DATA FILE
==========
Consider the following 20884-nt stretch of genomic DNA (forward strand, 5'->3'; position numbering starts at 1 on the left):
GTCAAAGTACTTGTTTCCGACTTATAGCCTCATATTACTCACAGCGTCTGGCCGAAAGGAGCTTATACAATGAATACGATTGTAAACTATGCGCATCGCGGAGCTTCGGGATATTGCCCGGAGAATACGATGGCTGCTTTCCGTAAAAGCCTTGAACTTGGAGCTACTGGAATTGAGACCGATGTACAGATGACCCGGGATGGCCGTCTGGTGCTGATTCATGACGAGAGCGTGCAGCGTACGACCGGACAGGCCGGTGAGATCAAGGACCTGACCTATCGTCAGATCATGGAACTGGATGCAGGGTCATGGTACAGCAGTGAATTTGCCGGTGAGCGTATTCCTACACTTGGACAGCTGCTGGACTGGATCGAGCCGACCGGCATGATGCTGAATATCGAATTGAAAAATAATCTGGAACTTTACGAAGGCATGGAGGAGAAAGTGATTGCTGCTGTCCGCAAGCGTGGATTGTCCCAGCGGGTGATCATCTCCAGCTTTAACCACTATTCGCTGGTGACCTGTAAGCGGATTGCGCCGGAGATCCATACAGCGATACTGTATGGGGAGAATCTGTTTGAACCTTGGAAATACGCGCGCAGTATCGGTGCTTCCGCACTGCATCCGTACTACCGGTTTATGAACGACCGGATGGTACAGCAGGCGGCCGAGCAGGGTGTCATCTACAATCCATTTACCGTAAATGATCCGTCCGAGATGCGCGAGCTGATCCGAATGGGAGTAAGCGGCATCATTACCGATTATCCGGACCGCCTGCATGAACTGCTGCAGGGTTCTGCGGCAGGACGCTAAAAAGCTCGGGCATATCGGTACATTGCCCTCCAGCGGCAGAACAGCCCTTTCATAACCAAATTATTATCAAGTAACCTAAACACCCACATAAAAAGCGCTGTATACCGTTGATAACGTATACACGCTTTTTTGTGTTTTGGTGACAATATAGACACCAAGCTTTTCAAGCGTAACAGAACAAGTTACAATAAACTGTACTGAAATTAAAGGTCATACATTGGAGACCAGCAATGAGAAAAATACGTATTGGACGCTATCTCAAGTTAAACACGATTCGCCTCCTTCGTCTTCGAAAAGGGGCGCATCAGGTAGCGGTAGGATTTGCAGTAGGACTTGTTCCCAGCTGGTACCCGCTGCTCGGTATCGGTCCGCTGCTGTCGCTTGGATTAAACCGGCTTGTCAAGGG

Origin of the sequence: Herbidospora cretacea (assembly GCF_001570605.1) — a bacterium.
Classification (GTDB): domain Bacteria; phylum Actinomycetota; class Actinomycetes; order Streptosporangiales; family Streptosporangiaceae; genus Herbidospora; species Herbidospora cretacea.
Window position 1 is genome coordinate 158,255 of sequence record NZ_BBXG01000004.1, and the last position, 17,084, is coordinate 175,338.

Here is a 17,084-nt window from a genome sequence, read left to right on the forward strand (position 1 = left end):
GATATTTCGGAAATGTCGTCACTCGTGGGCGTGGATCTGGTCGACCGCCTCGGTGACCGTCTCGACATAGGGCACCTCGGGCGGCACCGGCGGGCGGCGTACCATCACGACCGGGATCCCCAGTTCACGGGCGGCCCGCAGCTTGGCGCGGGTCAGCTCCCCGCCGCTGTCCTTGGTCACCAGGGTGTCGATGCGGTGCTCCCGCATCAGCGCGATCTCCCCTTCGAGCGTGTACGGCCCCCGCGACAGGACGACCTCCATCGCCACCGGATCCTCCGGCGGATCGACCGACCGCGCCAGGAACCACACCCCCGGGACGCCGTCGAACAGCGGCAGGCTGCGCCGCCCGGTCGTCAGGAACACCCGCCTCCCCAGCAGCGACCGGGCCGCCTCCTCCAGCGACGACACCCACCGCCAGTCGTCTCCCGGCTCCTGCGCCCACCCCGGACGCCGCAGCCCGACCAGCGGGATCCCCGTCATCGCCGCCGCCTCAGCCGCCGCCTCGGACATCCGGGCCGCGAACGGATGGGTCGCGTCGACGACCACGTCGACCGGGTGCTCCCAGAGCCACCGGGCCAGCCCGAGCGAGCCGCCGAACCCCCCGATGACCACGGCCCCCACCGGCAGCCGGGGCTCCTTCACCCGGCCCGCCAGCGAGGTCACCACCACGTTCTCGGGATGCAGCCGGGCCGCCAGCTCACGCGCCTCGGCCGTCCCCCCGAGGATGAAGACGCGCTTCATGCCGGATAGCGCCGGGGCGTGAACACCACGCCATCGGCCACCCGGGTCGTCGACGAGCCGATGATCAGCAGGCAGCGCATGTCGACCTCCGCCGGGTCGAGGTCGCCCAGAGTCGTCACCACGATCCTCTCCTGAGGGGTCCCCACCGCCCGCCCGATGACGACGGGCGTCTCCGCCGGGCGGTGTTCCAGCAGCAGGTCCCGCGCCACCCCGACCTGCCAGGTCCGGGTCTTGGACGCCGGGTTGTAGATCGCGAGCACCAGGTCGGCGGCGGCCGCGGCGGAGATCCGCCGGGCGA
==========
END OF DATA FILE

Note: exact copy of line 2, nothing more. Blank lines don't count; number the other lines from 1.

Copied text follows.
GTCAAAGTACTTGTTTCCGACTTATAGCCTCATATTACTCACAGCGTCTGGCCGAAAGGAGCTTATACAATGAATACGATTGTAAACTATGCGCATCGCGGAGCTTCGGGATATTGCCCGGAGAATACGATGGCTGCTTTCCGTAAAAGCCTTGAACTTGGAGCTACTGGAATTGAGACCGATGTACAGATGACCCGGGATGGCCGTCTGGTGCTGATTCATGACGAGAGCGTGCAGCGTACGACCGGACAGGCCGGTGAGATCAAGGACCTGACCTATCGTCAGATCATGGAACTGGATGCAGGGTCATGGTACAGCAGTGAATTTGCCGGTGAGCGTATTCCTACACTTGGACAGCTGCTGGACTGGATCGAGCCGACCGGCATGATGCTGAATATCGAATTGAAAAATAATCTGGAACTTTACGAAGGCATGGAGGAGAAAGTGATTGCTGCTGTCCGCAAGCGTGGATTGTCCCAGCGGGTGATCATCTCCAGCTTTAACCACTATTCGCTGGTGACCTGTAAGCGGATTGCGCCGGAGATCCATACAGCGATACTGTATGGGGAGAATCTGTTTGAACCTTGGAAATACGCGCGCAGTATCGGTGCTTCCGCACTGCATCCGTACTACCGGTTTATGAACGACCGGATGGTACAGCAGGCGGCCGAGCAGGGTGTCATCTACAATCCATTTACCGTAAATGATCCGTCCGAGATGCGCGAGCTGATCCGAATGGGAGTAAGCGGCATCATTACCGATTATCCGGACCGCCTGCATGAACTGCTGCAGGGTTCTGCGGCAGGACGCTAAAAAGCTCGGGCATATCGGTACATTGCCCTCCAGCGGCAGAACAGCCCTTTCATAACCAAATTATTATCAAGTAACCTAAACACCCACATAAAAAGCGCTGTATACCGTTGATAACGTATACACGCTTTTTTGTGTTTTGGTGACAATATAGACACCAAGCTTTTCAAGCGTAACAGAACAAGTTACAATAAACTGTACTGAAATTAAAGGTCATACATTGGAGACCAGCAATGAGAAAAATACGTATTGGACGCTATCTCAAGTTAAACACGATTCGCCTCCTTCGTCTTCGAAAAGGGGCGCATCAGGTAGCGGTAGGATTTGCAGTAGGACTTGTTCCCAGCTGGTACCCGCTGCTCGGTATCGGTCCGCTGCTGTCGCTTGGATTAAACCGGCTTGTCAAGGG